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Because I’ve been making this soup for years and find it a bit boring I thought I’d add the recipe for a delicious thyme and taleggio tart. I can’t remember when Lewis first made this for me. It was definitely in the early years of our ‘long term relationship’ (that’s an ‘in’ joke) and it’s a staple from his family. It’s sooo easy and sooo good, a pimped puff pastry job – do try this! Using the same principles you can make a variety of tasty tarts – some that I’ve tried include cherry tomato, basil and goats cheese, very nice. Also a butternut squash and feta tart, a variation of this salad. 

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Finally we’ve gone a bit nuts for autumny crafts in our house now that Lexie is almost 3 and actually a joy to do crafts with (as opposed to when she was 2 when really all I should have done every day was build a massive tower of soft bricks, give her a Timmy Mallet style mallet and set her loose to destroy!). We’ve got leaf ghosts, egg carton spiders and bats, hedgehogs made out of paper plates or conkers, fingerprint or popcorn trees, I could go on.

Butternut squash and pumpkin soup

Prep: 5-10 mins
Cook: 20-30 mins
Budget: Less than £5 (£1.50 butternut squash, £1 pumpkin, £1 parsley)
Ease: Easy
Serves: 2 – 4 depending on portion size Ingredients:

  • A butternut squash and a pumpkin, halved
  • 1 sliced onion
  • Chicken stock
  • Chopped parsley
  • Olive oil and butter
  • Salt and pepper

Roast the squash in pieces (skin on) drizzled in olive oil and sea salt. Try to roast it for at least an hour, until it is all soft and squoodgy.

Gently fry the onion in the olive oil and a little butter for 10 mins. When the onion is soft add the peeled and deseeded butternut squash/pumpkin and cover with stock – as much as you want depending on if you want a thin or thick soup.

Bring to the boil then simmer for 15 mins. Use a juzzer thingimibob to puree the soup et voila, presto, listo, done.

This soup is lovely with a nice cheese toastie or served with a good cheese plate. We often have it with comte cheese.

Thyme and taleggio tart

Prep: 5 mins
Cook: 20-40 mins
Budget: £6 (£3 taleggio, £1 thyme, £1.50 puff pastry)
Ease: Easy
Serves: 4-6 depending on portion size

  • 1 sheet of bought puff pastry
  • 2 onions
  • Lots of butter
  • A few sprigs of fresh thyme
  • Taleggio cheese

Preheat the oven to 200-220c and roll the puff pastry out onto a greased baking tray or a tray lined with greaseproof paper. Score the edges about 2cm apart to make a border (I never do this and it’s always fine, just leave a bit of a border if you want).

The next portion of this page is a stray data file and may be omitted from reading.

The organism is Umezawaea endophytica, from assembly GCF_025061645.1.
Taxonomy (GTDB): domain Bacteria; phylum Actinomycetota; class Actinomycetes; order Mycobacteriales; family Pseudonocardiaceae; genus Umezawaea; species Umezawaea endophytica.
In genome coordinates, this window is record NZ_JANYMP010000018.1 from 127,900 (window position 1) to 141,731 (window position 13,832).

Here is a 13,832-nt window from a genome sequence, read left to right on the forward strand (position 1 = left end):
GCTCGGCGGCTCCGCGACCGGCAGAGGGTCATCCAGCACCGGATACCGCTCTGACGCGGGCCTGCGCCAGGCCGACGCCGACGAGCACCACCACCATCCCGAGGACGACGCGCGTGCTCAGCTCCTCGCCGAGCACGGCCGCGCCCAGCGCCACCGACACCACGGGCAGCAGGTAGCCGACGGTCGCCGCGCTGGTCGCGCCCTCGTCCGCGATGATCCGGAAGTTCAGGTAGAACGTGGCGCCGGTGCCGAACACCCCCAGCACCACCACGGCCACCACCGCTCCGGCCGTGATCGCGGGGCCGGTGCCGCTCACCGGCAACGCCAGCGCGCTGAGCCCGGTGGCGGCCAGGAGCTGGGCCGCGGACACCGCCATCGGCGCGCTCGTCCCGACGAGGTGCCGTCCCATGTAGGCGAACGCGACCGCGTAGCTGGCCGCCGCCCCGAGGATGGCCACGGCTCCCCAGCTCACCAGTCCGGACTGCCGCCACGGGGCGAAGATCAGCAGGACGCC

In a separate pan, gently fry the onion in lots of butter until soft and translucent, at least 10 mins of frying and don’t let it brown. When the onion is done spread it over the puff pastry and dob pieces of the taleggio on top.

Finally sprinkle the thyme sprigs all over the tart. Lots of thyme is good. Brush the pastry border with a little melted butter (again I never do this and it’s fine without), pop in the oven, and bake for about 20-30 minutes until the pastry is puffed and golden. You can turn the heat up if you want it to cook quicker/be more golden.

Beef stew

Beef stew, beef stew, whatcha gonna do? Whatcha gonna do when beef stew comes for you… This was a massive in joke with my boss back when I had a 9-5 office job. At random times, including at big meetings, he’d pick a word from the current conversation and ‘whatcha gonna do’ it. For example ‘business plan, business plan, whatcha gonna do when business plan comes for you’ and so on. We thought it was hilarious. Our co-workers perhaps, at times, found it a bit wearing. Ha ha ha us. (If this is completely baffling watch this… specifically 0:24… see what we did there?)

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So… beef stew! I know two recipes for this. One my mum taught me which is a variation of her lamb casserole but with beef instead of lamb and a tin of petit pois instead of flageolet beans (can I just add that tinned peas are utterly delicious. Lewis loooves them and they are very common in France and Spain, less so here I think. A fab Spanish recipe is to fry some bacon or slivers of jamon serrano with a little garlic and maybe some onion, add the drained tin of peas and a little stock and fresh parsley – delicious with a fried egg.)